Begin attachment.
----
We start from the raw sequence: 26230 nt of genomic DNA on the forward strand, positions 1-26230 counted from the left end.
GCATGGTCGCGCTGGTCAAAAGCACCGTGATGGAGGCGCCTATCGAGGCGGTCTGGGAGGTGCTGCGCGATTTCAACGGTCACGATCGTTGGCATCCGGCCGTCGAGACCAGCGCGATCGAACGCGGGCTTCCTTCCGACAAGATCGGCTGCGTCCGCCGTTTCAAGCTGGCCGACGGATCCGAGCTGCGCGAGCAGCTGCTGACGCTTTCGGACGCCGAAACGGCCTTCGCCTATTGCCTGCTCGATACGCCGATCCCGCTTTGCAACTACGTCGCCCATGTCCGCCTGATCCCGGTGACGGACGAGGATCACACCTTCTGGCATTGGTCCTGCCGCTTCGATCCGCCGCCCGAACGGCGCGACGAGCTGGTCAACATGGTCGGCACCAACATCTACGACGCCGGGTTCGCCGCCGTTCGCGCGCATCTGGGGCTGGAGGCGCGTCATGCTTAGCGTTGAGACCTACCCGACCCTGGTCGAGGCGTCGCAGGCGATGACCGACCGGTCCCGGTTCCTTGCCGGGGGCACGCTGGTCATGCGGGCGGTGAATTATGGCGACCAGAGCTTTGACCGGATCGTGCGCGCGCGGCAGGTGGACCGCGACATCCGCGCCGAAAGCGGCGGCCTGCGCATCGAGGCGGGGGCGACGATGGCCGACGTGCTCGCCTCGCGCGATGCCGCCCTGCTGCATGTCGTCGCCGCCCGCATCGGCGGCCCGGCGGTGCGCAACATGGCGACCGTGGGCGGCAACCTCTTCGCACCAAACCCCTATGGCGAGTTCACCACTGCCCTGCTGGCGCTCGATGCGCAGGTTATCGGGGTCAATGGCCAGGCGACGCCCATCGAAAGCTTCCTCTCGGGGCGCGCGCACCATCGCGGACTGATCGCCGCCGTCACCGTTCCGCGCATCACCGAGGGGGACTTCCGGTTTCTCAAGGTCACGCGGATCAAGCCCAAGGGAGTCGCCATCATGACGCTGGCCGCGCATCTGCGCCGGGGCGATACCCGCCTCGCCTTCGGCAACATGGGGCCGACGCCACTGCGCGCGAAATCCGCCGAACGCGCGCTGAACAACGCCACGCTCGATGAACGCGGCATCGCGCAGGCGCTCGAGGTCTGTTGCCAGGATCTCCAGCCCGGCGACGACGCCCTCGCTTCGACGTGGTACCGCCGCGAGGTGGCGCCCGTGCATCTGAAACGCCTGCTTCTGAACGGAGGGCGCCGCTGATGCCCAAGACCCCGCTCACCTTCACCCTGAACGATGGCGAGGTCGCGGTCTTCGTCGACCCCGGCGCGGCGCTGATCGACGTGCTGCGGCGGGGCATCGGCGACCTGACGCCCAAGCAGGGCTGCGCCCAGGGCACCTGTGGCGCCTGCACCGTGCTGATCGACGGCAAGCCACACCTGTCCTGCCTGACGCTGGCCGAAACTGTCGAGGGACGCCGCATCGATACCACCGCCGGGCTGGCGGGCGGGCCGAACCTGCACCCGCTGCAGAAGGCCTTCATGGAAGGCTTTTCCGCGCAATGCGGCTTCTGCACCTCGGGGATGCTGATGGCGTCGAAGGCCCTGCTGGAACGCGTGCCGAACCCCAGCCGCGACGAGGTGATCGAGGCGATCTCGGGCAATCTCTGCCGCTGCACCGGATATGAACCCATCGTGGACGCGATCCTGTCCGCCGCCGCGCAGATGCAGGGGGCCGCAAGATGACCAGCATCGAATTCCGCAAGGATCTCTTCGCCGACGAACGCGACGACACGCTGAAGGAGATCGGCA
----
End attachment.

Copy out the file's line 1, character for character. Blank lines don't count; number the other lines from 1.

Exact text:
We start from the raw sequence: 26230 nt of genomic DNA on the forward strand, positions 1-26230 counted from the left end.